This will help spread the load out.
May 26, 2011, 09:37 AM
have gun will travel
scottrod31's Avatar
i like how this thread went from a hand held winch to one that has to be pulled with a truck

May 26, 2011, 10:38 AM
the answer 42 is
Neil maybe you can try it the Double-Dutch way

(0 min 53 sec)


May 26, 2011, 02:26 PM
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mhodgson's Avatar
jh2rc97- a question.

How does the rubber strip/belt work? I assume it is to stop the pulley from spinning to fast and getting tangles so does it add pressure when the line is tensioned during launch and release pressure when the line is released from the model.

Also any plans for this winch?
May 26, 2011, 03:03 PM
Closed Account
That bicycle needs a cup holder...

May 26, 2011, 10:45 PM
Registered User
That one is arranged a bit differently than some I've seen, but it does the same thing. When the line is tight, it lifts the arm so the belt goes slack and gets slightly lifted so it doesn't drag. As soon as there is slack in the line, the arm tightens the belt and quickly stops the drum. This is so you don't have to spend 10 minutes and lose 50 feet of line every time you let someone else use the winch. I haven't got around to doing this with my winch because I don't use it much, especially when other fliers are there who bring more powerful winches.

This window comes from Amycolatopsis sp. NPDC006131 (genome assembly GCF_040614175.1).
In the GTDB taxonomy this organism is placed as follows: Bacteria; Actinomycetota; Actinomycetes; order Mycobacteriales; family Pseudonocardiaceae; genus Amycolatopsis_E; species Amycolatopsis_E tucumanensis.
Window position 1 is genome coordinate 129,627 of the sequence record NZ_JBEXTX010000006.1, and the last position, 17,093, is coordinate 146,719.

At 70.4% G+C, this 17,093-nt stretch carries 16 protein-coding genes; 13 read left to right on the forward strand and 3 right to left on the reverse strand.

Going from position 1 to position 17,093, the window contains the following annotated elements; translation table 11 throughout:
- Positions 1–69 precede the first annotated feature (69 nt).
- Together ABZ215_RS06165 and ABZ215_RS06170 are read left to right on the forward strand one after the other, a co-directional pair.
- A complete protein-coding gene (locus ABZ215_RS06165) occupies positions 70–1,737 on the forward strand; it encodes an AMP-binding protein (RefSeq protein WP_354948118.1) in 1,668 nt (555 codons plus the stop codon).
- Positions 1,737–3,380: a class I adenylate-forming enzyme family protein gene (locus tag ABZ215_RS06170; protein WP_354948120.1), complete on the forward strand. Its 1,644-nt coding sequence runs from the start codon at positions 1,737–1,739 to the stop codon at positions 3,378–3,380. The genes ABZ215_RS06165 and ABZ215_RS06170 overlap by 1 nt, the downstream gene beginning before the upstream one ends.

I should think if you used something based on a bicycle brake pad that works against the side of the drum, you could put the drum that much closer to the motor and ease the load on the bearings.

I've also seen an active brake that the pilot could lock the drum with. If you stepped on the right side of the switch, it pulled line in. If you stepped on the left, a solenoid applied a bicycle brake pad to the drum to keep it from turning. Good for kiting in the wind.
Originally Posted by mhodgson
jh2rc97- a question.

How does the rubber strip/belt work? I assume it is to stop the pulley from spinning to fast and getting tangles so does it add pressure when the line is tensioned during launch and release pressure when the line is released from the model.

Also any plans for this winch?
May 27, 2011, 03:23 AM